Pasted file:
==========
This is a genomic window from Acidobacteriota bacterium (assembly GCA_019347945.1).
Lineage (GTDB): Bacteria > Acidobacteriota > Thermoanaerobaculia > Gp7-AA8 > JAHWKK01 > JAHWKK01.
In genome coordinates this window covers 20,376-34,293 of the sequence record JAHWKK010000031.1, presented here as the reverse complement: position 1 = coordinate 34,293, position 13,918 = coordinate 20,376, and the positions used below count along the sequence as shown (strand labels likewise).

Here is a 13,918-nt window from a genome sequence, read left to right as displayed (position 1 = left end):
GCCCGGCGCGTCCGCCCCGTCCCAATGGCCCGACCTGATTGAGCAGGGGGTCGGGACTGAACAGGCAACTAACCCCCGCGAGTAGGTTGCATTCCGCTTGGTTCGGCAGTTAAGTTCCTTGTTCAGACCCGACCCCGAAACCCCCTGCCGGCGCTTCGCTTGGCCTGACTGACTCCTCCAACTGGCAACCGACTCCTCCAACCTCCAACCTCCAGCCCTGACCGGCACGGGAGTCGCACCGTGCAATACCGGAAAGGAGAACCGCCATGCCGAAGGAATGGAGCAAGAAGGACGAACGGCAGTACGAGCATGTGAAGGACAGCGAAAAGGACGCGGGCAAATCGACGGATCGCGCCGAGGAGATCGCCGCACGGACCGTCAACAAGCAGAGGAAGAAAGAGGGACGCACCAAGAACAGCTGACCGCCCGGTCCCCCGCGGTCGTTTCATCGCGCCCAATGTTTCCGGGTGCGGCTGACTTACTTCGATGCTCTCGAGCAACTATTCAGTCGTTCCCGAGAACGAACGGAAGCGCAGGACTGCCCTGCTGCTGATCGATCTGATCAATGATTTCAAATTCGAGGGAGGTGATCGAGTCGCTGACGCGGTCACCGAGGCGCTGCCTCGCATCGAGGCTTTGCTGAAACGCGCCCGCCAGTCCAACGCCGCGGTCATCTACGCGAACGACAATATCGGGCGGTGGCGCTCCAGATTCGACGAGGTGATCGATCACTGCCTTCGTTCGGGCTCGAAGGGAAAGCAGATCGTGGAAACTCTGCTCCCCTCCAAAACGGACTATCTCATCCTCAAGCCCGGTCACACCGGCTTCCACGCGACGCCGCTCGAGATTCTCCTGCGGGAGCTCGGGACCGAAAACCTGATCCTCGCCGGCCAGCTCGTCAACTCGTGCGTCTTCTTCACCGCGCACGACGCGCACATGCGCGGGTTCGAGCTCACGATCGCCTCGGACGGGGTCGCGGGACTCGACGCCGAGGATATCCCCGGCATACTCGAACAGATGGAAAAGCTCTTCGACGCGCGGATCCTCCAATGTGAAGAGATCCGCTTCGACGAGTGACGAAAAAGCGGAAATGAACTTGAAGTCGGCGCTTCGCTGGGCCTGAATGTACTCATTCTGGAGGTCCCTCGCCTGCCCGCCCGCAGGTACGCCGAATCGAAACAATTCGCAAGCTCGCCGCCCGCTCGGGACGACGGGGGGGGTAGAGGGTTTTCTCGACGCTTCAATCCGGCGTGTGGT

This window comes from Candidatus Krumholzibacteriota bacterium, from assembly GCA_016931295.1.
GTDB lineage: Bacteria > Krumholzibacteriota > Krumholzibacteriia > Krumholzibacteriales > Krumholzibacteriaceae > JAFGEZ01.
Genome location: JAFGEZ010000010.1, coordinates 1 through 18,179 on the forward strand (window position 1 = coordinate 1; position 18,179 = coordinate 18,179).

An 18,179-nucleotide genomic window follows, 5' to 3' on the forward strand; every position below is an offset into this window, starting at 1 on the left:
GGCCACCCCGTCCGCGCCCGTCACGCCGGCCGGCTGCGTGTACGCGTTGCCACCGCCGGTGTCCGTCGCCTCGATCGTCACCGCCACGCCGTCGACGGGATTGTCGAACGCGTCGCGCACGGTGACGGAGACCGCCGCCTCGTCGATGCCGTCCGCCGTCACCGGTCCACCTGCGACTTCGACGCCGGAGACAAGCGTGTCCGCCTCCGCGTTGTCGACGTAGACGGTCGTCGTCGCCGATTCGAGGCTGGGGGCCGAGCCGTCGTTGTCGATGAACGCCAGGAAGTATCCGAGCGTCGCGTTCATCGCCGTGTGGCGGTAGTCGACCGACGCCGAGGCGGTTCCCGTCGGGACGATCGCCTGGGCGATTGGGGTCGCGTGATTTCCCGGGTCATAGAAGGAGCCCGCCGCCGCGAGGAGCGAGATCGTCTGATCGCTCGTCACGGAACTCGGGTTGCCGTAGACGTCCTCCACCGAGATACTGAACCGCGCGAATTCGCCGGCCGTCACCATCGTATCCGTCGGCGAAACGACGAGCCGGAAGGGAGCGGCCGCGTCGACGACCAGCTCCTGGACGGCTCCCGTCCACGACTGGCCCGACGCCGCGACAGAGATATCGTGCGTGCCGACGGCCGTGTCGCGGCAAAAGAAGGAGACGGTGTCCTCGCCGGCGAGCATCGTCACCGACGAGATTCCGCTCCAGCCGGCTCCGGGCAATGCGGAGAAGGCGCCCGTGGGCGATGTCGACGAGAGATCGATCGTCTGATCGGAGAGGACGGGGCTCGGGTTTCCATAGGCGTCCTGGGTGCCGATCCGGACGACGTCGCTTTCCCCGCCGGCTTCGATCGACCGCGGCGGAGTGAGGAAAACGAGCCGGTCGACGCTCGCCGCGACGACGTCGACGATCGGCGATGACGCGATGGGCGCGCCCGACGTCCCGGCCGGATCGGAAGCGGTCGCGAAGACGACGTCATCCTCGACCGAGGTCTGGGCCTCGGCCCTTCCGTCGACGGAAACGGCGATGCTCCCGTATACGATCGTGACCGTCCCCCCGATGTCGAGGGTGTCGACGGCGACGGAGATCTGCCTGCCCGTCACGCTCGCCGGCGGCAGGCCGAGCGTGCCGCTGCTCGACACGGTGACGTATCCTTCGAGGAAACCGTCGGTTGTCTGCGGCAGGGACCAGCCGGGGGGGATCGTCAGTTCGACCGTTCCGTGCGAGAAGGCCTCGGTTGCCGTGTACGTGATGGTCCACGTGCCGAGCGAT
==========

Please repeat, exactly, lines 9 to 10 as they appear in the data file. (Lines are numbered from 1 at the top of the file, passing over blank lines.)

An 18,179-nucleotide genomic window follows, 5' to 3' on the forward strand; every position below is an offset into this window, starting at 1 on the left:
GGCCACCCCGTCCGCGCCCGTCACGCCGGCCGGCTGCGTGTACGCGTTGCCACCGCCGGTGTCCGTCGCCTCGATCGTCACCGCCACGCCGTCGACGGGATTGTCGAACGCGTCGCGCACGGTGACGGAGACCGCCGCCTCGTCGATGCCGTCCGCCGTCACCGGTCCACCTGCGACTTCGACGCCGGAGACAAGCGTGTCCGCCTCCGCGTTGTCGACGTAGACGGTCGTCGTCGCCGATTCGAGGCTGGGGGCCGAGCCGTCGTTGTCGATGAACGCCAGGAAGTATCCGAGCGTCGCGTTCATCGCCGTGTGGCGGTAGTCGACCGACGCCGAGGCGGTTCCCGTCGGGACGATCGCCTGGGCGATTGGGGTCGCGTGATTTCCCGGGTCATAGAAGGAGCCCGCCGCCGCGAGGAGCGAGATCGTCTGATCGCTCGTCACGGAACTCGGGTTGCCGTAGACGTCCTCCACCGAGATACTGAACCGCGCGAATTCGCCGGCCGTCACCATCGTATCCGTCGGCGAAACGACGAGCCGGAAGGGAGCGGCCGCGTCGACGACCAGCTCCTGGACGGCTCCCGTCCACGACTGGCCCGACGCCGCGACAGAGATATCGTGCGTGCCGACGGCCGTGTCGCGGCAAAAGAAGGAGACGGTGTCCTCGCCGGCGAGCATCGTCACCGACGAGATTCCGCTCCAGCCGGCTCCGGGCAATGCGGAGAAGGCGCCCGTGGGCGATGTCGACGAGAGATCGATCGTCTGATCGGAGAGGACGGGGCTCGGGTTTCCATAGGCGTCCTGGGTGCCGATCCGGACGACGTCGCTTTCCCCGCCGGCTTCGATCGACCGCGGCGGAGTGAGGAAAACGAGCCGGTCGACGCTCGCCGCGACGACGTCGACGATCGGCGATGACGCGATGGGCGCGCCCGACGTCCCGGCCGGATCGGAAGCGGTCGCGAAGACGACGTCATCCTCGACCGAGGTCTGGGCCTCGGCCCTTCCGTCGACGGAAACGGCGATGCTCCCGTATACGATCGTGACCGTCCCCCCGATGTCGAGGGTGTCGACGGCGACGGAGATCTGCCTGCCCGTCACGCTCGCCGGCGGCAGGCCGAGCGTGCCGCTGCTCGACACGGTGACGTATCCTTCGAGGAAACCGTCGGTTGTCTGCGGCAGGGACCAGCCGGGGGGGATCGTCAGTTCGACCGTTCCGTGCGAGAAGGCCTCGGTTGCCGTGTACGTGATGGTCCACGTGCCGAGCGAT